Admittedly, the lack of challenge I experienced is partly my fault, because I waited so long to bother finishing the story. Part of this is because the story is largely terrible, for reasons mentioned previously, but the other part is that Mad Max's most compelling feature is its grind. It is the blissfully untethered experience of just driving through a picturesque hellscape, doing whatever I felt like doing. I probably could have shaved an easy 10 hours off my playtime if I'd been more focused on just completing the main quest, but the main quest is so patently dull that more often all I wanted to do was anything else. Even if that anything else involved hot air balloons and scrap scavenging, I kept doing it.

The game's open world is pretty much just one large desert landscape, but it's a gorgeous one.
The game's open world is pretty much just one large desert landscape, but it's a gorgeous one.

Again, I kept doing it because that's what these kinds of gameplay systems are meant to do. They're meant to keep you transfixed, eyes darting to the minimap every few seconds looking for a new icon to conquer. Even the worst of these kinds of games find ways to hook you in. I don't know enough about human psychology to explain how or why having a lengthy checklist of jobs to complete is innately enjoyable, so long as the world you're doing it in is interesting enough. And that's precisely what Mad Max's world is. Hellish as it may be, it's gorgeous to behold, full of scorched mountains, elaborately constructed relics of bygone humanity, and probably one of the best skyboxes I've ever seen in a game. Sparse as it is, I wanted to see everything the wasteland had to offer. It recreates the look and feel of Miller's films brilliantly, marred only by occasional (and severe) framerate problems and a surprising number of audio bugs.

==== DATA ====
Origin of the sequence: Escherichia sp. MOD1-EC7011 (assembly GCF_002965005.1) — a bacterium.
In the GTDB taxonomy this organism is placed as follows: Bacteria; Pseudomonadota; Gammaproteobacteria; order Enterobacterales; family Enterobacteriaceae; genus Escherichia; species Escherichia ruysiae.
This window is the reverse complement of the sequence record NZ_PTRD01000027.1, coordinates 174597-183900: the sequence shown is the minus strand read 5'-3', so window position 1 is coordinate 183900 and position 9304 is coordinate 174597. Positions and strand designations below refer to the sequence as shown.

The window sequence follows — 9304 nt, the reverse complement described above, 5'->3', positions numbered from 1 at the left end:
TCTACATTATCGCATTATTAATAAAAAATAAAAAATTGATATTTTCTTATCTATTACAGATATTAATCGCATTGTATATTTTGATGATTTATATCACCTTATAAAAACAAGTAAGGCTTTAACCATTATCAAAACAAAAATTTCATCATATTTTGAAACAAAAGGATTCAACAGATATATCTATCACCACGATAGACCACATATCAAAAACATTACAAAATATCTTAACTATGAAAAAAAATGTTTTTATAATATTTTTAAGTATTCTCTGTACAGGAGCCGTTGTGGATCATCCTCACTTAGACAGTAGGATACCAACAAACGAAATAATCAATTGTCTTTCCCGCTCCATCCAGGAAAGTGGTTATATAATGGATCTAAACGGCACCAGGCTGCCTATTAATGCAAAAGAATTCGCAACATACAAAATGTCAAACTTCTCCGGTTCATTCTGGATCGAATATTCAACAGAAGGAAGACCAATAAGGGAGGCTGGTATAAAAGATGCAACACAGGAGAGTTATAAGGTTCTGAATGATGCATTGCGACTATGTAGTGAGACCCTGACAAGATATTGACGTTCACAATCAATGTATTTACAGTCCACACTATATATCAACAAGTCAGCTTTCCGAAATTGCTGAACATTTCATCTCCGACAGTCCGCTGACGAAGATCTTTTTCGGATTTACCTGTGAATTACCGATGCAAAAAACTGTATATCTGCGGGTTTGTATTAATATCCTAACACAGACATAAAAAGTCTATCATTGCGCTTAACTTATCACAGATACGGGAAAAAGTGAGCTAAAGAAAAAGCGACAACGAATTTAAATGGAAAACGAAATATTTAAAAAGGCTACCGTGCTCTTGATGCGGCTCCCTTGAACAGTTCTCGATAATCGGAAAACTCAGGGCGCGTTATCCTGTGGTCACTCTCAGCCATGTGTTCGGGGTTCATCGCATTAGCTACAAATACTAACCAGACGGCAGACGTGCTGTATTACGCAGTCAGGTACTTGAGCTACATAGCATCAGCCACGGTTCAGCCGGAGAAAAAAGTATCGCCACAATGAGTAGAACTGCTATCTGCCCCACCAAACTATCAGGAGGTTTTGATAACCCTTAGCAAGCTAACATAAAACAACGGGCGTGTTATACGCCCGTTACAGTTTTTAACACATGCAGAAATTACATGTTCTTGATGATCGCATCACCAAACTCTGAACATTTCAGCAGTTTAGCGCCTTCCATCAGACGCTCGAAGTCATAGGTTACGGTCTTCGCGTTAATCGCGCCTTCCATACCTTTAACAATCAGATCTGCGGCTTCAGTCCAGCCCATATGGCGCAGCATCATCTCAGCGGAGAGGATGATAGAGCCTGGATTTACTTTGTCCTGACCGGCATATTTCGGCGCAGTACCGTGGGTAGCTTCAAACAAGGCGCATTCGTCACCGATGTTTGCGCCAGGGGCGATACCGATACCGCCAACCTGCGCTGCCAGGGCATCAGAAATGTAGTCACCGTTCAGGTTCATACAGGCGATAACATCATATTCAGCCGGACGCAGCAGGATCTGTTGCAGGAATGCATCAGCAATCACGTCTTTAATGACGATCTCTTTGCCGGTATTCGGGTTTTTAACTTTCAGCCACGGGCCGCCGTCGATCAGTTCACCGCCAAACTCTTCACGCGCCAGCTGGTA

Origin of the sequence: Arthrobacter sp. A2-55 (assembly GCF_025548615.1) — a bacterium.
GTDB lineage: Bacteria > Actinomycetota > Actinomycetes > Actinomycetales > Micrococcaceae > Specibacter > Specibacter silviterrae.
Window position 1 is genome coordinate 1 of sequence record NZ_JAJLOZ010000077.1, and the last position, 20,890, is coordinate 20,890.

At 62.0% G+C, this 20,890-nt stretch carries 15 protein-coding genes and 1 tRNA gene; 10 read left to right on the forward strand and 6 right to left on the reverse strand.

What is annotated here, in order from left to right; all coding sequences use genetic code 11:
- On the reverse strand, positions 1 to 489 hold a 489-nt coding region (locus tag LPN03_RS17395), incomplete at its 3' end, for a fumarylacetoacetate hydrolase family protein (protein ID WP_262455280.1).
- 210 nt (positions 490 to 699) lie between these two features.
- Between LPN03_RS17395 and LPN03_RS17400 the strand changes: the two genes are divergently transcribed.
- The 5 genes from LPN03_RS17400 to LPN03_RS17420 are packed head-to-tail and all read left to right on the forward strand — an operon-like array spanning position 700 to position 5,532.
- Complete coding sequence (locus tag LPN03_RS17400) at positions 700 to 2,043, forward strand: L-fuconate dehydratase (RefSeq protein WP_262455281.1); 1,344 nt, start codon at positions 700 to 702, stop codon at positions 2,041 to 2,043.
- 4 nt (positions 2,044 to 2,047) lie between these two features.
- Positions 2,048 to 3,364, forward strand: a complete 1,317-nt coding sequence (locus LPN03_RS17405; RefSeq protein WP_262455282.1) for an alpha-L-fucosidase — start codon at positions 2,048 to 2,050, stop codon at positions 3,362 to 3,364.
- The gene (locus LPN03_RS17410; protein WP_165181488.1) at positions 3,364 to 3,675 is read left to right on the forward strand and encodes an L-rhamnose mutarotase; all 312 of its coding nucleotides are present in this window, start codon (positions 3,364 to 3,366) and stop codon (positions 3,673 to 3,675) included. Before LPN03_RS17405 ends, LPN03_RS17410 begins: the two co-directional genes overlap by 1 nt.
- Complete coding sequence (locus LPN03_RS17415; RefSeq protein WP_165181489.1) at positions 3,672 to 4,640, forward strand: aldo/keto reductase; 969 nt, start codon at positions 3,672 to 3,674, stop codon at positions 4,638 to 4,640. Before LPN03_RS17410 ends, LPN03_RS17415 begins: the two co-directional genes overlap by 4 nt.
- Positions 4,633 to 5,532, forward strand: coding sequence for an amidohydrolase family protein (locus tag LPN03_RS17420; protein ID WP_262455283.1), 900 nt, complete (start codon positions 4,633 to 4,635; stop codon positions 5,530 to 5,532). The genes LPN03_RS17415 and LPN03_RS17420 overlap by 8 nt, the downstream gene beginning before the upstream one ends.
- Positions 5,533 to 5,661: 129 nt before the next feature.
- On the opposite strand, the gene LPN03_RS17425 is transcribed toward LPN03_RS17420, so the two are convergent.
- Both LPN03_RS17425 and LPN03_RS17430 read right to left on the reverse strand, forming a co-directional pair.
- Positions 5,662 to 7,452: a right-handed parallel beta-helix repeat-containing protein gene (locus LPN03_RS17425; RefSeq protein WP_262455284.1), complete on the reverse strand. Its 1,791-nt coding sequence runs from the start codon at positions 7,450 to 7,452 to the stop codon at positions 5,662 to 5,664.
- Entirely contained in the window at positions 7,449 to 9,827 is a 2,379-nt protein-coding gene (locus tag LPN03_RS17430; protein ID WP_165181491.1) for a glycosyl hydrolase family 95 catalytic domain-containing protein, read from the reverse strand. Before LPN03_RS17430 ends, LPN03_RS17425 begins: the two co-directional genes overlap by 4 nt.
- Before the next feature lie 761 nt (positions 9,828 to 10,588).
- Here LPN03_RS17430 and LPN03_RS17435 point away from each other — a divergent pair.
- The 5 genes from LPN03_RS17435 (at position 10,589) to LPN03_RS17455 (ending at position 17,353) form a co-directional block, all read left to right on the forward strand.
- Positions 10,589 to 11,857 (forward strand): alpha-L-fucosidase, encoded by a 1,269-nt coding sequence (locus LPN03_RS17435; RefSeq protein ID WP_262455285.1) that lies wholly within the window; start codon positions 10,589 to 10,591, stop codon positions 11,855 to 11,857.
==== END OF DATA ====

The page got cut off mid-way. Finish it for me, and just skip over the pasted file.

Once the game finally winds its way to its deeply underwhelming conclusion, the mystique all but wears off. The dust cloud of map objectives that surrounded me as I played dissipated, and all I was left with was a profoundly crappy ending, and only a vague recollection of what the hell I was doing for the last 30 hours of my life. Some have criticized Mad Max for not offering enough for the player to do, but I think that's only partially correct. There's tons to do in Mad Max, but most of what you do are the same few things, over and over again. I kept playing those same few things over and over again because I felt like I was supposed to, because some piece of my weird brain told me what I was doing was fun. I didn't know why, and at the time I didn't really care, either. Lots of games do this formula in more interesting ways than Mad Max, but that didn't stop me from burning a goodly amount of my precious lifespan on it like so much guzzoline. Odds are if you decide to play Mad Max, you'll find yourself in a similar situation. So too will you exist in this wasteland, a player reduced to a single instinct: complete.